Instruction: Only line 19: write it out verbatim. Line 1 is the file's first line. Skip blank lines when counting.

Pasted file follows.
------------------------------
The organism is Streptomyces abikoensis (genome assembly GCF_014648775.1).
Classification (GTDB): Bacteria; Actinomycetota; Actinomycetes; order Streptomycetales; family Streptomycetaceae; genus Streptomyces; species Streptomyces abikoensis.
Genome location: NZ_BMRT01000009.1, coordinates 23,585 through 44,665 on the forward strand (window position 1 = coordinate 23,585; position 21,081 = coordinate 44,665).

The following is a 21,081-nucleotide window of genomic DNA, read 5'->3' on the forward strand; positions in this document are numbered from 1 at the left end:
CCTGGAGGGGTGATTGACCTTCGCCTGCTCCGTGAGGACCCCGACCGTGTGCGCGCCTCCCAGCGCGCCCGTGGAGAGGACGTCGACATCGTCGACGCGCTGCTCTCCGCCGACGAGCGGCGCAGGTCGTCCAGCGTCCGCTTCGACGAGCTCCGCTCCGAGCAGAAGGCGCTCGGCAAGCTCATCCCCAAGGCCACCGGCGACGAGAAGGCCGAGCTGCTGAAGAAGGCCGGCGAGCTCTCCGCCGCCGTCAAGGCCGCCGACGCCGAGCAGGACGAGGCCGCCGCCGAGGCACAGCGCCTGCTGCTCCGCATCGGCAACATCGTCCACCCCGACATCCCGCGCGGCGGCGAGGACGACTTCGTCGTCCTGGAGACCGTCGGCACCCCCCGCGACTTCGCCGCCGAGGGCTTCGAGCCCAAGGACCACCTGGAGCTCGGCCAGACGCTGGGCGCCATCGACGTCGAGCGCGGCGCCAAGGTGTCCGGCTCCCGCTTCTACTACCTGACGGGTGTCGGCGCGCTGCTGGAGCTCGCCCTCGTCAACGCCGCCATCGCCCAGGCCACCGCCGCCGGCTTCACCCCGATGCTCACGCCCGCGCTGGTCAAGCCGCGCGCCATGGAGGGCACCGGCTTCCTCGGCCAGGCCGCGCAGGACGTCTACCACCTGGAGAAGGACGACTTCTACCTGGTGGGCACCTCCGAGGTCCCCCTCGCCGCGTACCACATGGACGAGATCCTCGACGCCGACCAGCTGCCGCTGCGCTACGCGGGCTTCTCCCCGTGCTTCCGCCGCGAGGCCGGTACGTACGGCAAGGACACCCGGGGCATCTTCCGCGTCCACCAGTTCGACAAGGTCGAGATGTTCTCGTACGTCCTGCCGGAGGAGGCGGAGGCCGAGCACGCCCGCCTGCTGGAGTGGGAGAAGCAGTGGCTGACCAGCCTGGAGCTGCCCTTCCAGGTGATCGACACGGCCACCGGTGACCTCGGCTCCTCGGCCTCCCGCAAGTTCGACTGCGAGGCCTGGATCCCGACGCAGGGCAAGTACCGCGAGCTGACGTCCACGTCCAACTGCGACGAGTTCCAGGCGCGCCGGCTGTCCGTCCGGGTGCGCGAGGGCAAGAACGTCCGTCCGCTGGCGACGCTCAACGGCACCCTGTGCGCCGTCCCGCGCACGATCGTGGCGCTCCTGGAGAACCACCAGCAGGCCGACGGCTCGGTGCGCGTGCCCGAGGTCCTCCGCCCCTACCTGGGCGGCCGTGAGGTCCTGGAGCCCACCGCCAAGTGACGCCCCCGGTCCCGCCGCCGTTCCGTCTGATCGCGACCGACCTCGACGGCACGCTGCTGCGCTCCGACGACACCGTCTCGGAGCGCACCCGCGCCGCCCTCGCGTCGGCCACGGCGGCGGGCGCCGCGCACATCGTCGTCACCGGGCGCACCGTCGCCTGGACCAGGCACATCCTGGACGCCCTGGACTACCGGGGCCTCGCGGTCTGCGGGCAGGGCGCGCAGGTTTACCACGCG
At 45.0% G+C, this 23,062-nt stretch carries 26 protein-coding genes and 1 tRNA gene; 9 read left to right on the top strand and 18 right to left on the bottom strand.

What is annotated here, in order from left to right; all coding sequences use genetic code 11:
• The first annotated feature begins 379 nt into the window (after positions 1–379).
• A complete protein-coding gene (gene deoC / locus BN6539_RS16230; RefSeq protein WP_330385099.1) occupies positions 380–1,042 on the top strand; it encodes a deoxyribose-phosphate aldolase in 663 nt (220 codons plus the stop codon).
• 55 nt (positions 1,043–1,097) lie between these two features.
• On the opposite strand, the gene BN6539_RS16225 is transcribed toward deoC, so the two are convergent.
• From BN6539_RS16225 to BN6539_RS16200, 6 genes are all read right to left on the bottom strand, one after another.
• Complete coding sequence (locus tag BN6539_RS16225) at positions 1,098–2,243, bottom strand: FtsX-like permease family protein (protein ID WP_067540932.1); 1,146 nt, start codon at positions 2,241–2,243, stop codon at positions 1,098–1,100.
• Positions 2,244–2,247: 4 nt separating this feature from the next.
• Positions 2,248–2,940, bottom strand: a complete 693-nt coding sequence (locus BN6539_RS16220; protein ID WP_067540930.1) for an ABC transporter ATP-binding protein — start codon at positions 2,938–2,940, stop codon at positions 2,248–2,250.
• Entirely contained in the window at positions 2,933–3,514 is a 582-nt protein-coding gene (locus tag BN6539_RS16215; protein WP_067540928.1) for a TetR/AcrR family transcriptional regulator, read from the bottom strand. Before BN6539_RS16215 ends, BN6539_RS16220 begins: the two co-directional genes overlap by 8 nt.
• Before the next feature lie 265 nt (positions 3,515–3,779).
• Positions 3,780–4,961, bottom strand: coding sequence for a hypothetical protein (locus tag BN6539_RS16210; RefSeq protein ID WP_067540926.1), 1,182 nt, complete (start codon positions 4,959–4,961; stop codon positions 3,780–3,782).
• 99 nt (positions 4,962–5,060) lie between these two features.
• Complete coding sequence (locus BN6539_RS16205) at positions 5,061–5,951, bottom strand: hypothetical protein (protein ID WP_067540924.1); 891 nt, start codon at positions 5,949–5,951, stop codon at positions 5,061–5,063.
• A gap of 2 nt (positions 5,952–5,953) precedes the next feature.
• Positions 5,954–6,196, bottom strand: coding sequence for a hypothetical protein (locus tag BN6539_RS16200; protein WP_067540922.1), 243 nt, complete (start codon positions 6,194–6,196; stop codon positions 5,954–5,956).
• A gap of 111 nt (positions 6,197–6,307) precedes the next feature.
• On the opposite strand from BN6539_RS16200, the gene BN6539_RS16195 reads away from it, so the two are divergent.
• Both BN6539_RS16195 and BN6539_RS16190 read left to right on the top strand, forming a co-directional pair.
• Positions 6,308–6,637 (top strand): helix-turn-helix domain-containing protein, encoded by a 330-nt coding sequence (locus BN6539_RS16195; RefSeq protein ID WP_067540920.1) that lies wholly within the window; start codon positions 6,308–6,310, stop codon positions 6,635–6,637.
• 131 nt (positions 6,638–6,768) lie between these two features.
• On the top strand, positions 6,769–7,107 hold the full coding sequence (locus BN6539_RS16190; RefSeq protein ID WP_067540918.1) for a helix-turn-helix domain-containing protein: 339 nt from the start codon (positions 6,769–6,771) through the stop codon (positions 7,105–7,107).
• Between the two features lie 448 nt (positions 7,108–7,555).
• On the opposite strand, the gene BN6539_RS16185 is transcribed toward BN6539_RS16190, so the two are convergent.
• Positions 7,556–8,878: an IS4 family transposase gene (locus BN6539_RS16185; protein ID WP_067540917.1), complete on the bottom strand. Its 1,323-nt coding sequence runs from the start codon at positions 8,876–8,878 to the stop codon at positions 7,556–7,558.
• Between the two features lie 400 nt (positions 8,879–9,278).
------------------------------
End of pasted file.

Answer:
• 99 nt (positions 4,962–5,060) lie between these two features.